Kishore Dattapuram, Kumar Aswapathi and Santosh Giri were charged with allegedly submitting fraudulent H1-B visa applications for non-existent jobs. As per the court charges, the accused ran a consulting firm, Nanosemantics, Inc., which placed workers with other companies, and submitted fake H1-B visa applications so that they could have a ready pool of workers for placement with other customers.
In one case, they allegedly orchestrated payments by their company to someone for permission to list his company as the employer even though they planned to place the workers elsewhere, according to court papers.
According to federal prosecutor David Anderson, several visa applications submitted by them "stated that particular workers had specific jobs waiting for them at designated companies when, in reality, the defendants knew that these jobs did not exist". The three Indian-origin high-tech consultants will now be tried on the charges to determine their guilt later. The accused faces 10 years in prison and a maximum fine of US$ 250,000 for each count of visa fraud and up to 20 years of imprisonment for each count of mail fraud.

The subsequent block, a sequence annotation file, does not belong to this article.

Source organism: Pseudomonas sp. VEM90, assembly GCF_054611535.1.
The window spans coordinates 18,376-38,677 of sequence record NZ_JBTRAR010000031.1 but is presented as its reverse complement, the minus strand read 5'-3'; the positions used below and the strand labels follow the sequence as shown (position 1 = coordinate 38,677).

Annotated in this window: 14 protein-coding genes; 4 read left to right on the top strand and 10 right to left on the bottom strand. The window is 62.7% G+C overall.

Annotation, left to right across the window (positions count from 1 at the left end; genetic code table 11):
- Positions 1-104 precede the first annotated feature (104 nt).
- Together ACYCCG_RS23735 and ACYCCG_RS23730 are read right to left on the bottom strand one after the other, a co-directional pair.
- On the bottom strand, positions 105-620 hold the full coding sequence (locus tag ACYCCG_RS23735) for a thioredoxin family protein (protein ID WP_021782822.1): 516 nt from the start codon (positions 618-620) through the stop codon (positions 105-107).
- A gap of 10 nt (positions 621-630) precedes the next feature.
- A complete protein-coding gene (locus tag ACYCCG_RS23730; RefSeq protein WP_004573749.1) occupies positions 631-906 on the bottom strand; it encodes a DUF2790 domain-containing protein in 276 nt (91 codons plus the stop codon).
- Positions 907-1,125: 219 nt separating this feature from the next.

Importantly, the H1-B visas are non-immigrant visas are provided to professionals or highly qualified people. According to the US government data, in 2018, over 3 lakhs H1-B visas, or nearly 75%, were held by Indians last year. Also, the President Donald Trump's administration has announced a crackdown on visa fraud and changes to the H1-B visas system to give greater preferences to applicants educated in the US and to tighten the regulations governing the work visas.